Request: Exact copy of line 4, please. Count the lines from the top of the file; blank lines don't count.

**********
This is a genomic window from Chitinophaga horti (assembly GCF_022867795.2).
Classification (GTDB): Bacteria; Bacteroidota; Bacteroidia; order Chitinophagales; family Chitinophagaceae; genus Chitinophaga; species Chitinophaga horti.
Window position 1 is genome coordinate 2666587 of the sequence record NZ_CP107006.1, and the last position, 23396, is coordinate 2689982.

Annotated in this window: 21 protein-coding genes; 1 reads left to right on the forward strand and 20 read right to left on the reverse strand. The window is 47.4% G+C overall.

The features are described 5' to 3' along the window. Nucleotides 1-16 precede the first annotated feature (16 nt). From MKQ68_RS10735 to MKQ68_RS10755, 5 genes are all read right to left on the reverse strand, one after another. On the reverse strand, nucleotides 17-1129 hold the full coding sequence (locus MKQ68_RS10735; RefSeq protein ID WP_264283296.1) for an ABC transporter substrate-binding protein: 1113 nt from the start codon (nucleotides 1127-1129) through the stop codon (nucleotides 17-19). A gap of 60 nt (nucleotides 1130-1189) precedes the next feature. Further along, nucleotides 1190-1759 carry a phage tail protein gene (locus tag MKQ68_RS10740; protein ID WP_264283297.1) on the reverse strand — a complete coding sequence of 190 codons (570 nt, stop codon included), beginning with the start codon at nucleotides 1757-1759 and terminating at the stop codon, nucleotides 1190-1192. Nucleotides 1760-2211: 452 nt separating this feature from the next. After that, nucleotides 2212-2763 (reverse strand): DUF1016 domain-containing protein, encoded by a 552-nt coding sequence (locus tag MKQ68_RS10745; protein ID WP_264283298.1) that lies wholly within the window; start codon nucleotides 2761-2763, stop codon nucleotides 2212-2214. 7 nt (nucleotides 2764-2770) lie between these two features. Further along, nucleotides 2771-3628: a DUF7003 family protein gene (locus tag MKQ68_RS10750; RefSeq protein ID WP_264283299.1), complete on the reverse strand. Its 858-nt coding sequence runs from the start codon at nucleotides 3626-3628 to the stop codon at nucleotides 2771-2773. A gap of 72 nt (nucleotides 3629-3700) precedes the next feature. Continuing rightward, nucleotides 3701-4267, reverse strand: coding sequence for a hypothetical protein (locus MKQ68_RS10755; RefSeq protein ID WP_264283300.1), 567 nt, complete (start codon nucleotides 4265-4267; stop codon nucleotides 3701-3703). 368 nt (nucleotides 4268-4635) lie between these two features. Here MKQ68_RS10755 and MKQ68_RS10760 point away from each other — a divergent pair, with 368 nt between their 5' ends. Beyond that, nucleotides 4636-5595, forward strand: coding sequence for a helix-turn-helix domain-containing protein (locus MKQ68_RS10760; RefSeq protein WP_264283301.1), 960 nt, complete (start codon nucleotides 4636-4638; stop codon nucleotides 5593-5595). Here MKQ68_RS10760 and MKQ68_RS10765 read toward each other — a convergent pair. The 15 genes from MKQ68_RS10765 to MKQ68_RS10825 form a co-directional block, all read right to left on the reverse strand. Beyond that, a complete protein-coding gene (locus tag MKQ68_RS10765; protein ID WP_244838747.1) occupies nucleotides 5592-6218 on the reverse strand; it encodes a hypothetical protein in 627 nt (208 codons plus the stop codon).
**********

Annotated in this window: 21 protein-coding genes; 1 reads left to right on the forward strand and 20 read right to left on the reverse strand. The window is 47.4% G+C overall.